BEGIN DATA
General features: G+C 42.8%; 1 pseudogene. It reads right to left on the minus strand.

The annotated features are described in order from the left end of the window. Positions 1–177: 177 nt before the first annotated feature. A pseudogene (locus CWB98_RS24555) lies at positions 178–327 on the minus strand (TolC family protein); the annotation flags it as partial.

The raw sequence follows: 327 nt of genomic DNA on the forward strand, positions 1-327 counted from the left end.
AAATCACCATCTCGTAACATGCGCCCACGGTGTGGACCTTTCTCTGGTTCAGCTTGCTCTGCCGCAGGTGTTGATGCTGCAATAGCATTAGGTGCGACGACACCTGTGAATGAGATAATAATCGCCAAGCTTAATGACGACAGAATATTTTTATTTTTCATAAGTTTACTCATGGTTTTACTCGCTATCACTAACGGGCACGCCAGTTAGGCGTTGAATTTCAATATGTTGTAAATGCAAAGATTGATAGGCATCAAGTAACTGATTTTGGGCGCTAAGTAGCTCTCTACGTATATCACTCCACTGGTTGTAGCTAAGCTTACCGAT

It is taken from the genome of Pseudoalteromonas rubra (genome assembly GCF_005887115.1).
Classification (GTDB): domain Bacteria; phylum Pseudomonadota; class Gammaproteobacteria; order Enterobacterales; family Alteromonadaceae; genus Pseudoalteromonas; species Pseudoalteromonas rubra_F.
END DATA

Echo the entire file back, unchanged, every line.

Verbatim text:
General features: G+C 42.8%; 1 pseudogene. It reads right to left on the minus strand.

The annotated features are described in order from the left end of the window. Positions 1–177: 177 nt before the first annotated feature. A pseudogene (locus CWB98_RS24555) lies at positions 178–327 on the minus strand (TolC family protein); the annotation flags it as partial.

The raw sequence follows: 327 nt of genomic DNA on the forward strand, positions 1-327 counted from the left end.
AAATCACCATCTCGTAACATGCGCCCACGGTGTGGACCTTTCTCTGGTTCAGCTTGCTCTGCCGCAGGTGTTGATGCTGCAATAGCATTAGGTGCGACGACACCTGTGAATGAGATAATAATCGCCAAGCTTAATGACGACAGAATATTTTTATTTTTCATAAGTTTACTCATGGTTTTACTCGCTATCACTAACGGGCACGCCAGTTAGGCGTTGAATTTCAATATGTTGTAAATGCAAAGATTGATAGGCATCAAGTAACTGATTTTGGGCGCTAAGTAGCTCTCTACGTATATCACTCCACTGGTTGTAGCTAAGCTTACCGAT

It is taken from the genome of Pseudoalteromonas rubra (genome assembly GCF_005887115.1).
Classification (GTDB): domain Bacteria; phylum Pseudomonadota; class Gammaproteobacteria; order Enterobacterales; family Alteromonadaceae; genus Pseudoalteromonas; species Pseudoalteromonas rubra_F.